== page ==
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Where are you in the 2G Sunset?

Where are you in the 2G Sunset? 15 percent of respondents still have many customers on 2G

YARMOUTH, Maine—Respondents to Security Systems News' latest poll on the 2G sunset show highly varied experiences: half said that areas lost 2G service before expected, 65 percent still have accounts to change over, and 25 percent said they can relax—there's plenty of time before the sunset.

The 2G sunset is the projected date—Dec. 31, 2016—when 2G communications will no longer be serviced from current towers, forcing alarm dealers to seek alternate communication paths.

“If you haven't addressed this issue two years ago, you are going to lose customers to those who did. You face a difficult decision, to pursue your revenue streams or focus your company resources on maintaining your existing customer base, you can't do both,” Karl Jacoboski, alarm service technician for Per Mar Security Services, wrote in.

What's the best way to approach the 2G conversions at this point? Seventy-five percent say hiring additional staff and devoting more resources is the answer. Twenty-five percent said there's plenty of time before the sunset. No respondents said that selling accounts would be the best option.

Fifty percent of all respondents said that 2G blackouts occurred in areas before expected. Twenty-nine percent lost customers who didn't want to upgrade their systems. Only 21 percent said they had no problems in converting 2G accounts.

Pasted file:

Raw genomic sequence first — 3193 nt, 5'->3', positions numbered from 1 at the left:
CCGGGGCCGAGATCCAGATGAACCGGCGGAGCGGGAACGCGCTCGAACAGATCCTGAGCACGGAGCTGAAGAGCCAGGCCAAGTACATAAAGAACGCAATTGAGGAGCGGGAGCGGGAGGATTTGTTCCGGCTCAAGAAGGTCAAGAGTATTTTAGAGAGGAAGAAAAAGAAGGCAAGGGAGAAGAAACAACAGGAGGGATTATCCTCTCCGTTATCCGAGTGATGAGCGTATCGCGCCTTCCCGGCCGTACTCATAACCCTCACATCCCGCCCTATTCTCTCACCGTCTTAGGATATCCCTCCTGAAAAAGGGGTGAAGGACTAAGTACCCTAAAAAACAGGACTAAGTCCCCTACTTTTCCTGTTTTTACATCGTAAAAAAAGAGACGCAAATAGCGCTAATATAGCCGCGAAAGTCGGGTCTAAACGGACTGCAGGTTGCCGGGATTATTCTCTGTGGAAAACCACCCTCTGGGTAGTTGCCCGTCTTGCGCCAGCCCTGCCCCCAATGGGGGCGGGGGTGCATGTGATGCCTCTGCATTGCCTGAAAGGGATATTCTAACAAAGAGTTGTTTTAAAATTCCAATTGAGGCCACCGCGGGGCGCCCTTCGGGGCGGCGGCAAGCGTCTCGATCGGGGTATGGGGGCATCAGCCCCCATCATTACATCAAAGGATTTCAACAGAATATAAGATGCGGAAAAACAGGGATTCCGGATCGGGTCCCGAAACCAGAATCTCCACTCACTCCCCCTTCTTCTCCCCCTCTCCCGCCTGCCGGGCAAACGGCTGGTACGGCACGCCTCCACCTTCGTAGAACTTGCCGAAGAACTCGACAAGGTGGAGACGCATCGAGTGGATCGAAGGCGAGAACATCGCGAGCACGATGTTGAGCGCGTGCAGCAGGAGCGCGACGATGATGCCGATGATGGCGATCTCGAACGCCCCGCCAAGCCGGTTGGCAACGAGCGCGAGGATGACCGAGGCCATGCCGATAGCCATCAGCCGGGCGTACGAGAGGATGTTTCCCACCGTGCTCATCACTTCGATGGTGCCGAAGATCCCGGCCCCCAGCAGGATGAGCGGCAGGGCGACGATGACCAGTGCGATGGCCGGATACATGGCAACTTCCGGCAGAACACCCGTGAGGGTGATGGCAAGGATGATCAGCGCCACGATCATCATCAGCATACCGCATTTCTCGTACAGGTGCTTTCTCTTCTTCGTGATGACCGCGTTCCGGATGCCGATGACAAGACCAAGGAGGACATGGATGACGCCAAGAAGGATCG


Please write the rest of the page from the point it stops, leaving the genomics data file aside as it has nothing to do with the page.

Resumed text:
“We seized the opportunity to not only approach [2G customers] about the necessity of upgrading their radios, but also to have them renew their contracts. We also made them aware of our newer product offerings,” Steve Schlansky, general manager for World Wide Security, said. “We had the project centralized through one coordinator to ensure that there was no duplication of effort or mixed messages being sent to our customer base.”

Fifteen percent of responding companies still have a lot of customers on 2G communication paths. Nineteen percent of respondents said that their companies are either completely done with 2G conversions, or close to it. A considerable majority—65 percent—said that they still have some accounts to change over, but don't expect problems.

“We began the process of notifications in the fall of 2014 and anticipate completion of all 2G updates by Sept. 1, 2016,” Mac Murrell, owner of Murrell Burglar Alarms, said. “There have been headaches, but primarily in scheduling and the resources devoted to that upgrade that would not have been necessary otherwise.”

Another reader said communication paths will be an ongoing issue for the industry. “Several years ago, converting systems over from AMPS was the challenge. Now converting systems over from 2G is the challenge. I expect this scenario will be a recurring problem with the rapid pace of technological development.”


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